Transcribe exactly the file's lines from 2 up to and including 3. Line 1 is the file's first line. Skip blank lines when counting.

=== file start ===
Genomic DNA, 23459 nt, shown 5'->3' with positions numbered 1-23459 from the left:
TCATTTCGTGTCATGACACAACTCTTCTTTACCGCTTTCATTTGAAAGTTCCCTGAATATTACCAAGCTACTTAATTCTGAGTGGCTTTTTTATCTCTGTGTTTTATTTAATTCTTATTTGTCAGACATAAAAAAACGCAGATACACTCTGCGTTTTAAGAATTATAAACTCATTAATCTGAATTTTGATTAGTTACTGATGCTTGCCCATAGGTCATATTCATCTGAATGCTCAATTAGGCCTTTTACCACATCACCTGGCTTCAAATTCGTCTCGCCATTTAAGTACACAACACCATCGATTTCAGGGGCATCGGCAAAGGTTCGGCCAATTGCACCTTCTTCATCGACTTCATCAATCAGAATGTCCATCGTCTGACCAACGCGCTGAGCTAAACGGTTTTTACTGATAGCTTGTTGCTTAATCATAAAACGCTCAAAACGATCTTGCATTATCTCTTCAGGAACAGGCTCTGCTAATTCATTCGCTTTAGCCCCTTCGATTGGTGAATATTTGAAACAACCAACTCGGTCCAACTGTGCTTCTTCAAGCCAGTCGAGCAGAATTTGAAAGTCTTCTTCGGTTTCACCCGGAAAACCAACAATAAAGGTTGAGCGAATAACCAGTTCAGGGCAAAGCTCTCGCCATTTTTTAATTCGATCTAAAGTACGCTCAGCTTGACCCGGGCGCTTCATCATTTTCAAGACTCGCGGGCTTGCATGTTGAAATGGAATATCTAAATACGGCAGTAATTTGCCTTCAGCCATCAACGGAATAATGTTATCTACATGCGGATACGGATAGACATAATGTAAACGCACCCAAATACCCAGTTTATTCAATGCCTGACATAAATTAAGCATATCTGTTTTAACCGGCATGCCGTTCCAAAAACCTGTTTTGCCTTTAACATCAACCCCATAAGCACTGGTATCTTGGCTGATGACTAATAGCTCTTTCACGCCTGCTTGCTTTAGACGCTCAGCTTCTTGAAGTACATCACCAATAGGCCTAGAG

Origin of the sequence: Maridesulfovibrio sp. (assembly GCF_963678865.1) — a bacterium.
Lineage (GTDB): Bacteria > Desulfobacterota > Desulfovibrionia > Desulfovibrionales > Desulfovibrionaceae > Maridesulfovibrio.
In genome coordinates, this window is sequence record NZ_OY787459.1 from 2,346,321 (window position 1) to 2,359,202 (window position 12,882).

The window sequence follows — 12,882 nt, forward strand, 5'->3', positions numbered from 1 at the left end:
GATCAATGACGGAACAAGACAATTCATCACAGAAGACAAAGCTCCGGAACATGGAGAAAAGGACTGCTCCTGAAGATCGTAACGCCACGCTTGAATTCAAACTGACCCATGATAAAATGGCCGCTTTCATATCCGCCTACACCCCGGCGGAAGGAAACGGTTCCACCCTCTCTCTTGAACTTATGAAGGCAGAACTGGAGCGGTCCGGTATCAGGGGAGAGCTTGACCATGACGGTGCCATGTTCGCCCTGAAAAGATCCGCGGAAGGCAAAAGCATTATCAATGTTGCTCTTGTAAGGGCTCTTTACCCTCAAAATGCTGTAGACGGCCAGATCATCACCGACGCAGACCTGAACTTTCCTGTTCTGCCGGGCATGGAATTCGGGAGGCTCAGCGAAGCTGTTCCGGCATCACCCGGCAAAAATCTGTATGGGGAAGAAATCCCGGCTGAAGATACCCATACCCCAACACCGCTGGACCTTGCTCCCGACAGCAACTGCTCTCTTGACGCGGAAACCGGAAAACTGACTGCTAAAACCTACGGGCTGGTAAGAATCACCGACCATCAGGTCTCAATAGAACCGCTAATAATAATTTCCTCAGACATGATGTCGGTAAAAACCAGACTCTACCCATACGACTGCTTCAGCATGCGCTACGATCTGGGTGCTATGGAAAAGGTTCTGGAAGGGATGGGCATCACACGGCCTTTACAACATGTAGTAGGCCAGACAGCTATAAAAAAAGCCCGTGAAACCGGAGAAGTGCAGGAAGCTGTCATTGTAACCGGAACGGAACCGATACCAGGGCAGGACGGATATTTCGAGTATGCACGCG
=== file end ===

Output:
TCATTTCGTGTCATGACACAACTCTTCTTTACCGCTTTCATTTGAAAGTTCCCTGAATATTACCAAGCTACTTAATTCTGAGTGGCTTTTTTATCTCTGTGTTTTATTTAATTCTTATTTGTCAGACATAAAAAAACGCAGATACACTCTGCGTTTTAAGAATTATAAACTCATTAATCTGAATTTTGATTAGTTACTGATGCTTGCCCATAGGTCATATTCATCTGAATGCTCAATTAGGCCTTTTACCACATCACCTGGCTTCAAATTCGTCTCGCCATTTAAGTACACAACACCATCGATTTCAGGGGCATCGGCAAAGGTTCGGCCAATTGCACCTTCTTCATCGACTTCATCAATCAGAATGTCCATCGTCTGACCAACGCGCTGAGCTAAACGGTTTTTACTGATAGCTTGTTGCTTAATCATAAAACGCTCAAAACGATCTTGCATTATCTCTTCAGGAACAGGCTCTGCTAATTCATTCGCTTTAGCCCCTTCGATTGGTGAATATTTGAAACAACCAACTCGGTCCAACTGTGCTTCTTCAAGCCAGTCGAGCAGAATTTGAAAGTCTTCTTCGGTTTCACCCGGAAAACCAACAATAAAGGTTGAGCGAATAACCAGTTCAGGGCAAAGCTCTCGCCATTTTTTAATTCGATCTAAAGTACGCTCAGCTTGACCCGGGCGCTTCATCATTTTCAAGACTCGCGGGCTTGCATGTTGAAATGGAATATCTAAATACGGCAGTAATTTGCCTTCAGCCATCAACGGAATAATGTTATCTACATGCGGATACGGATAGACATAATGTAAACGCACCCAAATACCCAGTTTATTCAATGCCTGACATAAATTAAGCATATCTGTTTTAACCGGCATGCCGTTCCAAAAACCTGTTTTGCCTTTAACATCAACCCCATAAGCACTGGTATCTTGGCTGATGACTAATAGCTCTTTCACGCCTGCTTGCTTTAGACGCTCAGCTTCTTGAAGTACATCACCAATAGGCCTAGAG

Origin of the sequence: Maridesulfovibrio sp. (assembly GCF_963678865.1) — a bacterium.